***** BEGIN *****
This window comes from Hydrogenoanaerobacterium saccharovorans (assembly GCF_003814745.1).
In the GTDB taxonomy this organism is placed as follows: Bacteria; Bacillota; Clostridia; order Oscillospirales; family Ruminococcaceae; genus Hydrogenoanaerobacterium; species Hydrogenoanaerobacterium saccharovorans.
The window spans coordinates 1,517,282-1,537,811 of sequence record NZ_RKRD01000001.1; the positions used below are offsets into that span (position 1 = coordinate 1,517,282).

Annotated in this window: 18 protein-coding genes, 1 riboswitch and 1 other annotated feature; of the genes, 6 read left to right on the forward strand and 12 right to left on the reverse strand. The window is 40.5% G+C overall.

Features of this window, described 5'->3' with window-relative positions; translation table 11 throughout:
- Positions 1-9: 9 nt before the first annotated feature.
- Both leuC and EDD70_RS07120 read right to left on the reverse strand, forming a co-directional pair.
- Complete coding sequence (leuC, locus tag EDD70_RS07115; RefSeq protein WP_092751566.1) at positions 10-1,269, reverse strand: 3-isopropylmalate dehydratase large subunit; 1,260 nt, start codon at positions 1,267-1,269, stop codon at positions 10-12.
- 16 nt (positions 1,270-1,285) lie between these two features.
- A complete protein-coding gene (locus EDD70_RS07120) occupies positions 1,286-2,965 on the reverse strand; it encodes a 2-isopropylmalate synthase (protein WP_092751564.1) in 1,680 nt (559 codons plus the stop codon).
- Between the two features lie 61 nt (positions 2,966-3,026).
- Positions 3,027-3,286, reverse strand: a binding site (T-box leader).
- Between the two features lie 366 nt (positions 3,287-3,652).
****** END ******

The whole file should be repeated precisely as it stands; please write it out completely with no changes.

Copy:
This window comes from Hydrogenoanaerobacterium saccharovorans (assembly GCF_003814745.1).
In the GTDB taxonomy this organism is placed as follows: Bacteria; Bacillota; Clostridia; order Oscillospirales; family Ruminococcaceae; genus Hydrogenoanaerobacterium; species Hydrogenoanaerobacterium saccharovorans.
The window spans coordinates 1,517,282-1,537,811 of sequence record NZ_RKRD01000001.1; the positions used below are offsets into that span (position 1 = coordinate 1,517,282).

Annotated in this window: 18 protein-coding genes, 1 riboswitch and 1 other annotated feature; of the genes, 6 read left to right on the forward strand and 12 right to left on the reverse strand. The window is 40.5% G+C overall.

Features of this window, described 5'->3' with window-relative positions; translation table 11 throughout:
- Positions 1-9: 9 nt before the first annotated feature.
- Both leuC and EDD70_RS07120 read right to left on the reverse strand, forming a co-directional pair.
- Complete coding sequence (leuC, locus tag EDD70_RS07115; RefSeq protein WP_092751566.1) at positions 10-1,269, reverse strand: 3-isopropylmalate dehydratase large subunit; 1,260 nt, start codon at positions 1,267-1,269, stop codon at positions 10-12.
- 16 nt (positions 1,270-1,285) lie between these two features.
- A complete protein-coding gene (locus EDD70_RS07120) occupies positions 1,286-2,965 on the reverse strand; it encodes a 2-isopropylmalate synthase (protein WP_092751564.1) in 1,680 nt (559 codons plus the stop codon).
- Between the two features lie 61 nt (positions 2,966-3,026).
- Positions 3,027-3,286, reverse strand: a binding site (T-box leader).
- Between the two features lie 366 nt (positions 3,287-3,652).